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Do not pass go….Criminal penalties for superannuation underpayments

Criminal penalties for superannuation underpayments

Daniel Hodgson, Hayley Lock and Adam Gee discuss the Government’s draft legislation to strengthen the integrity of the superannuation system.

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On 24 January 2018, the Federal Government released Exposure Draft (ED) Treasury Laws Amendment (Taxation and Superannuation Guarantee Integrity Measures) Bill 2018 to strengthen the integrity of the system for mandatory employer superannuation contributions (SG). If enacted, the draft legislation would provide the Australian Taxation Office (ATO) with additional powers, including:

  • Directing employers who fail to meet their SG obligations to undertake SG education courses,
  • Directing employers to pay overdue SG liabilities, with new criminal penalties for failure to comply with such a direction,
  • Disclosing information to workers about actual or suspected failure by their employer to meet its SG obligations, and the action that the ATO is taking in relation to the situation.

Employers should particularly take note of the third item. Under the proposed legislation, if an employee made a complaint to the ATO about his/her employer failing to make the required superannuation contributions, the ATO could now take the lead in communications with other employees who might be similarly affected.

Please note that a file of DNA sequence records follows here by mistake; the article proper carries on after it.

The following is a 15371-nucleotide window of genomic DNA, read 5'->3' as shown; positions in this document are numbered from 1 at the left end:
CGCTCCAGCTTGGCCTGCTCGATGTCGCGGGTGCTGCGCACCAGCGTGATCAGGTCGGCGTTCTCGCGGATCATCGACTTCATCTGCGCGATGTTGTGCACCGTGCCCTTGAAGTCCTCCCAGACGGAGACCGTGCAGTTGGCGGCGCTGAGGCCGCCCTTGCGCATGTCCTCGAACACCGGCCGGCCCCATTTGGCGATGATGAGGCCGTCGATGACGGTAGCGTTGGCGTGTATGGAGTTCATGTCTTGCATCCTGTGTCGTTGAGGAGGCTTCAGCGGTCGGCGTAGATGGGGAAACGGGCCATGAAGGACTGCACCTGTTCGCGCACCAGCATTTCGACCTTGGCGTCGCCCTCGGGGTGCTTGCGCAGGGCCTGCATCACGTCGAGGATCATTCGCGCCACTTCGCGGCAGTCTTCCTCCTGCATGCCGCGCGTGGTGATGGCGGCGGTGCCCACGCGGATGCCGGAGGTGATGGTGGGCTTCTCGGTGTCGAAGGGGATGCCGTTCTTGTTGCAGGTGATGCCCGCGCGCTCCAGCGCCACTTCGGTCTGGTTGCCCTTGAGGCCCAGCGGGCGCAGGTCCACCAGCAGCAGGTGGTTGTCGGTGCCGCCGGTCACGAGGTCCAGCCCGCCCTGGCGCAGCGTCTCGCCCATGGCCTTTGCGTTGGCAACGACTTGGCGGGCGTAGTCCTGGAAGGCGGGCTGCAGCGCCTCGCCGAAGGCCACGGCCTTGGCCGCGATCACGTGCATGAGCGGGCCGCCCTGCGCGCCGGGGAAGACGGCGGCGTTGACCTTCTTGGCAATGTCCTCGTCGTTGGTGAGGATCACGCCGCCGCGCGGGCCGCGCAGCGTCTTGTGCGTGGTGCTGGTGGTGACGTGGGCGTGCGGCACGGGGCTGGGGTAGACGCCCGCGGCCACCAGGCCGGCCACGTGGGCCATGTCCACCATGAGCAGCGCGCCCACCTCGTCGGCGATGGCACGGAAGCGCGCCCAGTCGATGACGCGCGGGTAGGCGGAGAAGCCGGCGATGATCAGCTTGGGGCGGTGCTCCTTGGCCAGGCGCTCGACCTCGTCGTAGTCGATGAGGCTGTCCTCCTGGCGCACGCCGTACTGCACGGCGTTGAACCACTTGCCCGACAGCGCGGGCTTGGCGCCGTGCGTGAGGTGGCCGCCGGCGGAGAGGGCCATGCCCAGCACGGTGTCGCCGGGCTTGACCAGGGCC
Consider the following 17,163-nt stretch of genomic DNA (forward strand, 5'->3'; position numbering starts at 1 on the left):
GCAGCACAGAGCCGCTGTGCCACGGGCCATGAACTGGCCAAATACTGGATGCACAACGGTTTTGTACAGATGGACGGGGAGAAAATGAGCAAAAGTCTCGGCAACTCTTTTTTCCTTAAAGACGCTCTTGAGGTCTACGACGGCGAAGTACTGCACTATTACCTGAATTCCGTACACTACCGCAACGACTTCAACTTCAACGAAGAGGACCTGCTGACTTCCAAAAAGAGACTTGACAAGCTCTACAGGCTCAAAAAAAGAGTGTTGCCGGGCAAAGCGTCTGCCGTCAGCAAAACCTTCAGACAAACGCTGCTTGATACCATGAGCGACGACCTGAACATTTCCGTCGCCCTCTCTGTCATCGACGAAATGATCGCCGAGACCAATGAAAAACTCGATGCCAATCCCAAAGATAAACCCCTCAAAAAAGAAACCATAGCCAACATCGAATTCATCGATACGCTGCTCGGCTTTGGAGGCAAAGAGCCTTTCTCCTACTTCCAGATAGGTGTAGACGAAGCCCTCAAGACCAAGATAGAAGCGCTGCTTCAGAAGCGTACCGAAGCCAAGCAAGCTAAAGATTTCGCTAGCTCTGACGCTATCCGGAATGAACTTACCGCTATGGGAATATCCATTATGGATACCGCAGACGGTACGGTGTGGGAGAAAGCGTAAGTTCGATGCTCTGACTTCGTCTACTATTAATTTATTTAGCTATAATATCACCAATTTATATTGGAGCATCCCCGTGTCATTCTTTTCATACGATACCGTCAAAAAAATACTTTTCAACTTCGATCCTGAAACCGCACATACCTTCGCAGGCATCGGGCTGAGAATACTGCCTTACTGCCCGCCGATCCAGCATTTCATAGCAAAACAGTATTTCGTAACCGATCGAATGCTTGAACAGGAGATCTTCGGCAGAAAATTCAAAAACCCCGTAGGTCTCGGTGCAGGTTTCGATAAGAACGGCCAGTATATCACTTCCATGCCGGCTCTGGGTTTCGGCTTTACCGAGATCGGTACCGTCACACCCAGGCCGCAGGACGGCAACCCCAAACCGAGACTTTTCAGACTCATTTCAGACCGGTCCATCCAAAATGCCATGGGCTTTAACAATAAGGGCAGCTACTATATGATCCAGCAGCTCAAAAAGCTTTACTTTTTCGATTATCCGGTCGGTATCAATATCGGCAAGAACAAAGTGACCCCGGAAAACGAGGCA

The ED also includes proposed changes to the single touch payroll (STP) reporting rules relating to superannuation contributions. These changes would require employers to report through STP on any amounts that an employee salary sacrifices in return for additional employer superannuation contributions. The purpose of this change is two-fold. First, it addresses the requirements of the reportable employer superannuation contribution (RESC) provisions and secondly, it will allow the ATO to monitor employers' compliance with other proposed integrity measures. Those proposed measures include removing salary sacrifice contributions from the assessment of whether the employer has met its SG obligation.

The ED also makes clear that employers are not required to report actual superannuation contributions through STP – this obligation will fall on the receiving fund. There appear to be some other areas where the ED differs from the STP parameters that the ATO has previously shared with employers and payroll software providers. However, there is the opportunity for these to be resolved through the consultation process on the ED.

These proposals are indicative of the increased focus that Government is placing on businesses’ compliance. Coupled with the real-time data that STP will make available to the ATO, this presents a strong case to employers to thoroughly review their processes and practices in relation to SG.
 

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